Spotlight on volunteers: Meet Darja
This Volunteers' Week, we are shining a spotlight on five of our resident volunteers, all of whom are working with us in partnership to improve our services.
Darja is the Chair of the Meridia Court residents association. As part of our shift to a patch-based housing management model, Darja was one of 100 resident volunteers who helped us recruit 180 Neighbourhood Housing Leads (NHLs).
Our vision for the remodelled service is for our NHLs to tap into the local expertise of resident volunteers on the ground, so it was vital to ensure that any candidates were able to work constructively with residents. We also know that residents are the best people to identify the elements of high-quality housing management.
During the application process, candidates prepared written responses to fictional complaints, which residents then rated based on empathy, tone of voice and communication skills, and alignment with L&Q values. The feedback provided by resident volunteers informed the final decisions and helped to shape the training that NHLs received.
“Being the Chair of the Meridia Court residents association since 2020 has been a fascinating experience so far. Working with residents is not always easy, especially when things aren’t going right, but through my time as Chair, I’ve learnt what things make the biggest difference - empathy and communication. I have witnessed the gradual transformation of L&Q and taken part in recruitment activities and the re-design of services.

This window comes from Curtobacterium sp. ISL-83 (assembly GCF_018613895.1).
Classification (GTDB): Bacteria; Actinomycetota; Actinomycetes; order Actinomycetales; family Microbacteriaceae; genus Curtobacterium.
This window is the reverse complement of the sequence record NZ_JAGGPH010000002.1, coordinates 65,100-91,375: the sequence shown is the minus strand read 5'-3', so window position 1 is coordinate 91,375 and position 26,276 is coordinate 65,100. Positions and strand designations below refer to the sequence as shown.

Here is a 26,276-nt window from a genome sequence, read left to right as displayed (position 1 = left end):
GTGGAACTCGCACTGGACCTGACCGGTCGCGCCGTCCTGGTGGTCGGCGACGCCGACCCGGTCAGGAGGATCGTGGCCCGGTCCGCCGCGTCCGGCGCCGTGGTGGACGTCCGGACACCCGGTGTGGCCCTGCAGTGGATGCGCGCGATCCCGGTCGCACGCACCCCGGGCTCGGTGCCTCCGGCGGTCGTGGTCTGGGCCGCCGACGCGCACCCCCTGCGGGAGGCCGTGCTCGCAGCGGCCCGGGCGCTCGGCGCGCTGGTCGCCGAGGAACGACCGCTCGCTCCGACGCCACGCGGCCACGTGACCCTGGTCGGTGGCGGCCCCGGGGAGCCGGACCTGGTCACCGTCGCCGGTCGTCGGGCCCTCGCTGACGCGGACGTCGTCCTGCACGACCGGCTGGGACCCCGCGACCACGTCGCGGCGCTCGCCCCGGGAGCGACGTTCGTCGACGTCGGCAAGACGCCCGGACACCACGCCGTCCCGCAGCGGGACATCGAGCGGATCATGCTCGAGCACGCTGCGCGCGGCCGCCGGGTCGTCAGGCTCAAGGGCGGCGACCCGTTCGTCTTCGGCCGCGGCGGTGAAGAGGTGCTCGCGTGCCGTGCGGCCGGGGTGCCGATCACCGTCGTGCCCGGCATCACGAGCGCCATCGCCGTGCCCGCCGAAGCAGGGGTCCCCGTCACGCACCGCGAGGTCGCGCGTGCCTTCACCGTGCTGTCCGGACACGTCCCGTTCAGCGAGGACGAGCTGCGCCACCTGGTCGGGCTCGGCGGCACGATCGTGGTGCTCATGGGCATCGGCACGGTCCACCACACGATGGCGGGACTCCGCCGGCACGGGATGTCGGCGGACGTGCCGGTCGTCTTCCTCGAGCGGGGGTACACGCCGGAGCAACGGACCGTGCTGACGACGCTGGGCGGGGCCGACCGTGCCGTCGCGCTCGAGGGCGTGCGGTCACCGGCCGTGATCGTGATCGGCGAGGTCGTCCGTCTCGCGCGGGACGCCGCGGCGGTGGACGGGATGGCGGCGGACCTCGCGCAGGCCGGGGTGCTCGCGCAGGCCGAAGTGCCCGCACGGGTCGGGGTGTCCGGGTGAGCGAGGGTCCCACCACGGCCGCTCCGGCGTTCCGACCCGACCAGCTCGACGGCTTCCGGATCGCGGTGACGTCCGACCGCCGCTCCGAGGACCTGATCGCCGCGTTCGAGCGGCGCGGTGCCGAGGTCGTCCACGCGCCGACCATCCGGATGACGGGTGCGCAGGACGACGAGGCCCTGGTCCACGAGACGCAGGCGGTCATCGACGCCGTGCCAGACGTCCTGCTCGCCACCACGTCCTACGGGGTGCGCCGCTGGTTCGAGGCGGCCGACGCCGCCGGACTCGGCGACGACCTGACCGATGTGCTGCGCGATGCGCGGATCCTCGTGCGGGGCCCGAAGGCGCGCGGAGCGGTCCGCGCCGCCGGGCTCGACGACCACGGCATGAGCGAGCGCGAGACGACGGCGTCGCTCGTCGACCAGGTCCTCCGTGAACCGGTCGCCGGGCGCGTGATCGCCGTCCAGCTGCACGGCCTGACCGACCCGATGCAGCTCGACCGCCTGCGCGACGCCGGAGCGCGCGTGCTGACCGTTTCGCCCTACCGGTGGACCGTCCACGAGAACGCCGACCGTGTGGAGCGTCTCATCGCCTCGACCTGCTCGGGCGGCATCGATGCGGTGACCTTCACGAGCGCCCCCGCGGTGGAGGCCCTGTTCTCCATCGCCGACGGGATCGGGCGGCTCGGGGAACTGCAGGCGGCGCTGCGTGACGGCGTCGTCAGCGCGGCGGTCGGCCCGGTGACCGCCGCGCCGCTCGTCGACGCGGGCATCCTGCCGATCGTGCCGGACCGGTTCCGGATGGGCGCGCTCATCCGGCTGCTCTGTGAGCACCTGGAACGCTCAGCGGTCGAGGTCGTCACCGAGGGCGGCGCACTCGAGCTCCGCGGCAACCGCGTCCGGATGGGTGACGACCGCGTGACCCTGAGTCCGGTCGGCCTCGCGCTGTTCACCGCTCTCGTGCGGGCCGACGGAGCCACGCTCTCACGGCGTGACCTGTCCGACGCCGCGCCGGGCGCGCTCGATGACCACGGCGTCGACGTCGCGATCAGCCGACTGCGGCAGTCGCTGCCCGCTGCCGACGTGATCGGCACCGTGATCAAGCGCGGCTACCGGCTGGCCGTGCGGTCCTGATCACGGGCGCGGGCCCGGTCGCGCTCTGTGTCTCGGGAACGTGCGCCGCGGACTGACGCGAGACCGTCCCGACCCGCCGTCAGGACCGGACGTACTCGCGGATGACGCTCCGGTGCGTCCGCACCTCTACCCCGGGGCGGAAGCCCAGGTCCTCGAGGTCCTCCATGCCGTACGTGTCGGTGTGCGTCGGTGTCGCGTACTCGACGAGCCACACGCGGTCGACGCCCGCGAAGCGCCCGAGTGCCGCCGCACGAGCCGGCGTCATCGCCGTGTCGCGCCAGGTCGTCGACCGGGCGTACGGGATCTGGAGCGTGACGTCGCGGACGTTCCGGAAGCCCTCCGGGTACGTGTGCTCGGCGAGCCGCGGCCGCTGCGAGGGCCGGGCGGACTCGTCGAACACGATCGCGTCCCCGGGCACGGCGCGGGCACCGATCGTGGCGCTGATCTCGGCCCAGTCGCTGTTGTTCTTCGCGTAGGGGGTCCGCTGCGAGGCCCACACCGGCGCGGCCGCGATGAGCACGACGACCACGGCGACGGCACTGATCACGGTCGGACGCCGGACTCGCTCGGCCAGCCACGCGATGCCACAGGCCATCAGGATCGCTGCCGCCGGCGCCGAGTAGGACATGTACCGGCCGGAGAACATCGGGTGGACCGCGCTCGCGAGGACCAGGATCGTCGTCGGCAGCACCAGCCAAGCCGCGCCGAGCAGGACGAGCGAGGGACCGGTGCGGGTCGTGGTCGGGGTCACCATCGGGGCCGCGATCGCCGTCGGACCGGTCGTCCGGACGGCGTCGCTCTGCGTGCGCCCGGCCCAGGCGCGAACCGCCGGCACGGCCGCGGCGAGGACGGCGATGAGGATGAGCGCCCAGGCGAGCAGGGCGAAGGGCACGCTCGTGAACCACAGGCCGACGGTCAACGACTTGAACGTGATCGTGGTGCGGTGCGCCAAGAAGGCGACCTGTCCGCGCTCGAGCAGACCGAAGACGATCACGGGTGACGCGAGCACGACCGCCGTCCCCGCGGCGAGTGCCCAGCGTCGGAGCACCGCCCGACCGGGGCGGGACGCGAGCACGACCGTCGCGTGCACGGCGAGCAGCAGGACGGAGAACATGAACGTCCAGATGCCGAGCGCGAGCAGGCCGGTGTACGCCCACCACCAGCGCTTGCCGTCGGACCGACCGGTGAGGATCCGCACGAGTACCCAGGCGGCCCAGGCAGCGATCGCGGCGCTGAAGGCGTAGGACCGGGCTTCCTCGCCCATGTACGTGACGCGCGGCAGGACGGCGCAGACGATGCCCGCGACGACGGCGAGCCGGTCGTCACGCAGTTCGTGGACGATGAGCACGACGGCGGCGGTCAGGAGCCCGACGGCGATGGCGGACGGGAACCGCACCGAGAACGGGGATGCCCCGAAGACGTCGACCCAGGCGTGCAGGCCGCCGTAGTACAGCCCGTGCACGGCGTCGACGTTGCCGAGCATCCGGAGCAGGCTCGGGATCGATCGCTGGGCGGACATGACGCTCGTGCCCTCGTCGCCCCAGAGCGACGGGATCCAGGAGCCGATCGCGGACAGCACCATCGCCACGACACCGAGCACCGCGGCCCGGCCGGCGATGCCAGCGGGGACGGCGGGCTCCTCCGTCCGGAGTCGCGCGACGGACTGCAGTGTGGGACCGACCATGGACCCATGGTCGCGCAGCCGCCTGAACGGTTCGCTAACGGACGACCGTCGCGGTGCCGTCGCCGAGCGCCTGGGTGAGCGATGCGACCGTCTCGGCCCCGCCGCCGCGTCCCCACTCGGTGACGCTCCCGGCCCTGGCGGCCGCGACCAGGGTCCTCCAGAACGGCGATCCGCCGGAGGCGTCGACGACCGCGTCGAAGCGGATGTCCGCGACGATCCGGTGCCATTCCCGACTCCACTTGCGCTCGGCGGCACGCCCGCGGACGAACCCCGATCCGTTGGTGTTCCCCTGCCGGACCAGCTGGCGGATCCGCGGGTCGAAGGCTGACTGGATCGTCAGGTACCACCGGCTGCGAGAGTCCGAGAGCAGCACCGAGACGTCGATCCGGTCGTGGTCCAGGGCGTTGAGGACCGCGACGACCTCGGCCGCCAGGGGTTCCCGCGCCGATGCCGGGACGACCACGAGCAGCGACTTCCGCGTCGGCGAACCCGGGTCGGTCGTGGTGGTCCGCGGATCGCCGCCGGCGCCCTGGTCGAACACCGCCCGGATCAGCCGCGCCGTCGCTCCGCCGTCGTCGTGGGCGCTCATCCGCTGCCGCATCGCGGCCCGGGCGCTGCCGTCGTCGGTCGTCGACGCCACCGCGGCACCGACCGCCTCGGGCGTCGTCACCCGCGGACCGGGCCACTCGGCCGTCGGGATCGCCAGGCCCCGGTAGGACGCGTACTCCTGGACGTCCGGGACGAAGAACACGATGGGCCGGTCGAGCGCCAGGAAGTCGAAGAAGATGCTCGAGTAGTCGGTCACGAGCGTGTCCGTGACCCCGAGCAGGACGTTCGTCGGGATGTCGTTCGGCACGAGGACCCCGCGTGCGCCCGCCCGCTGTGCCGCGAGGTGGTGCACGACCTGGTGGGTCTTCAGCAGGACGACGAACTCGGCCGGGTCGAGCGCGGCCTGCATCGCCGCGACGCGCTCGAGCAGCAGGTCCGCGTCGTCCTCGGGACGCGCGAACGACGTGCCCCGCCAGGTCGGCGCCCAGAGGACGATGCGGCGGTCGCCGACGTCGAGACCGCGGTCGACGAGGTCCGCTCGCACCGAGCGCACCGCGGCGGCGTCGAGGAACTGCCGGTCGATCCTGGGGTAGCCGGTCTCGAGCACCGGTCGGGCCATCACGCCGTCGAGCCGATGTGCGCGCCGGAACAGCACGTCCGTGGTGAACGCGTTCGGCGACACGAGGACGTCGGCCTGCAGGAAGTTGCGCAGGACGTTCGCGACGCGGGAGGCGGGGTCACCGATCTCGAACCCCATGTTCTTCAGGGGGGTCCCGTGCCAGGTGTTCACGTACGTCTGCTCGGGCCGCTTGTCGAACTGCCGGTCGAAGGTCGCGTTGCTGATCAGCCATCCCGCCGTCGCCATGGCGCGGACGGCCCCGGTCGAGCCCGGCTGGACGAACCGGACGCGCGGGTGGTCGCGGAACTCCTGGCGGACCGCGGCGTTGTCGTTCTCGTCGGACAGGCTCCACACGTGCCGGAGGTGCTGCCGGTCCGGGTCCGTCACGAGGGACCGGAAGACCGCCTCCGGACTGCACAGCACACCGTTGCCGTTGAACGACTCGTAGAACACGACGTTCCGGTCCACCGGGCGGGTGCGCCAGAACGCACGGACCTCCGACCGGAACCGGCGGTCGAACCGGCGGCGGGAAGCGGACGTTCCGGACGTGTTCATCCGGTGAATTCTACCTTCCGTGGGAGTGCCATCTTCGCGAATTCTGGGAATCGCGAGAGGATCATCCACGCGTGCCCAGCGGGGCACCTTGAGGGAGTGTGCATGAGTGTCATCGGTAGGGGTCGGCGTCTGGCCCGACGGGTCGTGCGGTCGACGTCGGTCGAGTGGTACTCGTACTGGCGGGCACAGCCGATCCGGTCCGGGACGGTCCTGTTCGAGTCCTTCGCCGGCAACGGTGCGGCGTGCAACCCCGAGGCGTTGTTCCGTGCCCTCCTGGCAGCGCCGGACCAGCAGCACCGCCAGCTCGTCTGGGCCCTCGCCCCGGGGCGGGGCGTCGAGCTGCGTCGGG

Most recently, this involved helping housing management appoint Neighbourhood Housing Leads following the re-structure. I wanted to get involved to make sure the people who were hired were the right people and had the right skills and attitudes.
It was interesting to sit on an interview panel and observe candidates’ approach to the complaints handling assessment. But what was even more interesting was how aligned my thinking was with the other resident volunteers. We all wanted the same things from the applicants – proven empathy and good communication skills.
It is great to see residents' voices are finally being heard, and changes are happening slowly. Previously, it would take a long time to get meetings set up, and we would often experience breakdowns in communication.
Small things can make a huge difference. Receiving a call before I have to chase up information brings a smile to my face and makes me feel like my landlord cares. Even if the person calling is the bearer of bad news, it still proves to residents that you are committed to keeping us informed.
There’s a great sense of camaraderie in our building and it’s really lovely to feel like you know your neighbours. We have an active WhatsApp chat, and we often help each other out with things like parcel collections, the distribution of items like kids’ clothes and furniture, and general advice for people for whom English isn’t their first language.
I’m pleased to say that we have managed to establish a good working relationship with L&Q. We’ve discussed what information residents need and how they want to receive it. We’ve worked together to resolve issues around services charges, broken lifts and building safety.
With service charges, we were able to bring these to more manageable levels after residents discovered the increase in communal electricity consumption was due to electric cars being charged from the wrong socket. With building safety, whilst we are still waiting for our cladding certificates, we remain in frequent contact with L&Q and are regularly updated on progress.
Overall, it feels like a much healthier relationship, and I have an optimistic outlook for the future.”